I'm starting this thread, after reading over the interesting thread:
Book: "Domain driven design" implemented in Spring
I think that we are missing something fundamental in the Spring releases, and in the software development world, in general. I'll call them "Framework Pattern Templates". If someone else has already coined that term AND these already exist for Spring, please clue me in, and the rest of this is moot:
There are just SO many different opinions and design approaches on this. I mean just look at all the different opinions on that one thread! And the essential problem is this: If you pick one design pattern over the other and implement, you won't know until production time, or at least deep in the middle of coding it all, whether the opinion/pattern you picked was a winner!
What seems, to me, to be the critical missing piece, is what I'll call a "framework pattern template".
"Framework patterns" would be analogous to the well-documented GoF patterns, except that they would be specific to the "framework", in this case, Spring. For all I know, they may already exist, and I just haven't spotted them yet in my readings. Do they?
In any case, a "framework pattern template" would be an ACTUAL RUNNABLE App (like, say, the Echo sample app I recently contributed for Spring, or the Pet Clinic sample, or the Spring Web Service Airline sample, and so on).
Notice, please, that everyone now calls these "samples", which is CLOSE to a "framework pattern template", but is not one yet. If Spring adds a "framework pattern description" for, say, a "Simple Spring JAXB Web Service", the Echo sample could then be stated as the "framework pattern template" for it. If Spring adds a framework pattern description for, say, "Spring Web Service With Hibernate-Fronted Database", the Airline sample could be the framework pattern template for that (if I'm remembering the Airline sample details correctly). The number and granularity of the Spring "framework pattern templates" would be limited only by the amount of time that Interface21 and the contributors have to contribute and maintain them.
The current problem is essentially this: We are being told by Spring to fit a round peg (say, the Pet Clinic sample) into a square hole (the app you and I are currently designing/writing). Your app often bears little resemblance to the sample given...once you finally "induce" (draw conclusions and generalizations about) the full "framework pattern" from the sample app.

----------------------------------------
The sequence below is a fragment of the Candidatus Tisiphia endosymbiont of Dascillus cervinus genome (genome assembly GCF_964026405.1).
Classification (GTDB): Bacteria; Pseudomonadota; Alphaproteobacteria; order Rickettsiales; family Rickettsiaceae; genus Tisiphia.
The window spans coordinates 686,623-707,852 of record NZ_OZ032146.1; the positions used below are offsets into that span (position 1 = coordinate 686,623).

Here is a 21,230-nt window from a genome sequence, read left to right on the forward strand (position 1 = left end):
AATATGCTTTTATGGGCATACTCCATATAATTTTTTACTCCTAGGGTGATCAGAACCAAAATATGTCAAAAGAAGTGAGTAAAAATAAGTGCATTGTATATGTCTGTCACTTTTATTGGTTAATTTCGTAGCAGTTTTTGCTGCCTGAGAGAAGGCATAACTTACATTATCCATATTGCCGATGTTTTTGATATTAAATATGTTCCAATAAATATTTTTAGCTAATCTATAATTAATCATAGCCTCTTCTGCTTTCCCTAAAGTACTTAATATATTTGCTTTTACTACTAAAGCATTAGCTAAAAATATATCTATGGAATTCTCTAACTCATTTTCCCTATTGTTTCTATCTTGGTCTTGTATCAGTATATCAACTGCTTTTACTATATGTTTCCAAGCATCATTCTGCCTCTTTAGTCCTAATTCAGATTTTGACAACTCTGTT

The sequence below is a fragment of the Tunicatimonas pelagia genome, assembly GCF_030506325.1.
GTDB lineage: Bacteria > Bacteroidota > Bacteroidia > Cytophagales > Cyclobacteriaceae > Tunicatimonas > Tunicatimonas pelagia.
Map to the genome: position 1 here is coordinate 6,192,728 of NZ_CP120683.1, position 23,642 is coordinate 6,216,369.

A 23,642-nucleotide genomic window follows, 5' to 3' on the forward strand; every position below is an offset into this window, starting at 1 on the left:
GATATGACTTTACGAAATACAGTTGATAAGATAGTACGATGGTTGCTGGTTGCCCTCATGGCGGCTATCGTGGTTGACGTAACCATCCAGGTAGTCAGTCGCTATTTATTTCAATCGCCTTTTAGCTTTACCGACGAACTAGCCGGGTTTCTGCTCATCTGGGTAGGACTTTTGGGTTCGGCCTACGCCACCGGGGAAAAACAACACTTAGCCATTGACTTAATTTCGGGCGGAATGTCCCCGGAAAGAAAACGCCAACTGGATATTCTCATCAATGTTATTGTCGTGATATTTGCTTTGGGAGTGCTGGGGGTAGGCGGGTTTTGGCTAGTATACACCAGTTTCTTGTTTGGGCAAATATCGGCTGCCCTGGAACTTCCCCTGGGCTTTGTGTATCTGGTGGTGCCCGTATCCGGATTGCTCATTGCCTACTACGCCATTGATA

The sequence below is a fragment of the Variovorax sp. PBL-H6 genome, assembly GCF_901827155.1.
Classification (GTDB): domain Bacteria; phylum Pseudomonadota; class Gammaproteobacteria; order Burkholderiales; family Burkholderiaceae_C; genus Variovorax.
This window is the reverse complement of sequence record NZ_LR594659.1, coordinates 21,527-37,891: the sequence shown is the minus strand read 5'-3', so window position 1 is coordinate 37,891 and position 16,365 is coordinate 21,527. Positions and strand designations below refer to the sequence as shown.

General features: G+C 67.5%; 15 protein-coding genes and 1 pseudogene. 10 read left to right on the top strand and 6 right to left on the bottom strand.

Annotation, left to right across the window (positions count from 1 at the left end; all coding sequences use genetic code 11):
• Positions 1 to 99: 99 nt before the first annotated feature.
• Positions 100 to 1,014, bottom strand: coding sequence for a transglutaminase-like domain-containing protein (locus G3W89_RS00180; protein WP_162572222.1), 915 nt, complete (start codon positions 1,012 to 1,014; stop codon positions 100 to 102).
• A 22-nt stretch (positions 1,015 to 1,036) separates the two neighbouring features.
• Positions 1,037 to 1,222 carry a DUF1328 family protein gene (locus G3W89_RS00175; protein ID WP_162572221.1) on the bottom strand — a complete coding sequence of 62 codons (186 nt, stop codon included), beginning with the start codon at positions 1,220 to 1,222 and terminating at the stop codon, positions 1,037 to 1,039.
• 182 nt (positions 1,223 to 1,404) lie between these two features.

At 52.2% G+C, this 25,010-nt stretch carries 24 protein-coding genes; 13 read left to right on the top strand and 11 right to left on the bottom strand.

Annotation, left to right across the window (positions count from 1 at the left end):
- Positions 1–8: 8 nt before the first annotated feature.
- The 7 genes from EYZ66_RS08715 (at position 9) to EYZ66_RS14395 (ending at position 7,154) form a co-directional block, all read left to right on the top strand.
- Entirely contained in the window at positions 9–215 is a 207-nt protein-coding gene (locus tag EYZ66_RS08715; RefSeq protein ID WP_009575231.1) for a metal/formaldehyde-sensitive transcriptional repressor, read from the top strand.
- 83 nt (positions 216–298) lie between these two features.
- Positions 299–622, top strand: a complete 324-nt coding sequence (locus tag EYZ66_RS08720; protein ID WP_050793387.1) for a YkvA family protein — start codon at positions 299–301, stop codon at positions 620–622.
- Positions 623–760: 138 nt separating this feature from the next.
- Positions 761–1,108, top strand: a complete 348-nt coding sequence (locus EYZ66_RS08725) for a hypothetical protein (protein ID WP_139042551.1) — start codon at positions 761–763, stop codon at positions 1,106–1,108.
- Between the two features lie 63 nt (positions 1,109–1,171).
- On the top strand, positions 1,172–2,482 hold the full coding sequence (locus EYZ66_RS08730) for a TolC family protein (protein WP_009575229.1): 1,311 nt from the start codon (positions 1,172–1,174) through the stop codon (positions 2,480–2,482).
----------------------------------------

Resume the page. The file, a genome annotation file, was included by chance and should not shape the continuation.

For example, what if your app actually NEEDS the JSP page to scroll through 1000 rows of data, and allow the user to in-line edit 50 of the rows?
This can easily be done in some apps (such as TOAD), but what is the best (or at least a) Spring "framework pattern" for that? and where, please, is the "framework pattern template"? This would clearly answer someone's question earlier in that thread asking how would Rod or Juergen do such and such, i.e. what would Spring recommend.
In addition, the samples (all of today's vendors', i.e. not just Spring's) do not clearly separate the documentation of the "plumbing" (how it goes about wiring up its objects, resources, etc.) from the app functionality (pets). This is what makes it so hard to induce the various framework patterns and sub-patterns from the samples. There is much patterning going on in the samples that is merely implied and not stated.
If Spring can start to separate out the plumbing from the app functionality, via some kind of "framework pattern documentation", then the true "framework pattern template" begins to emerge, and becomes useful to anyone who happens to need that particular pattern.
Further, there would be much less architecural debate about how to design your layers and services and such. (That would all be stated in the "framework pattern". The debates would be more "fine-grained", about, say, how to "clone-and-morph" the existing "framework pattern template" to accomplish some exotic or unusual task.
To be fair to the Spring people, they may currently have their hands full, just moving their framework forward. I mean, I imagine they have a life, too...or...hmm...maybe they've figure out how to clone themselves.
This is where the value of framework pattern templates provided by groups such as Spring would pay off for everyone: Less time debating how to design within a framework and more time coding of cost-effective, easy-to-maintain app functionality from pre-existing framework pattern templates.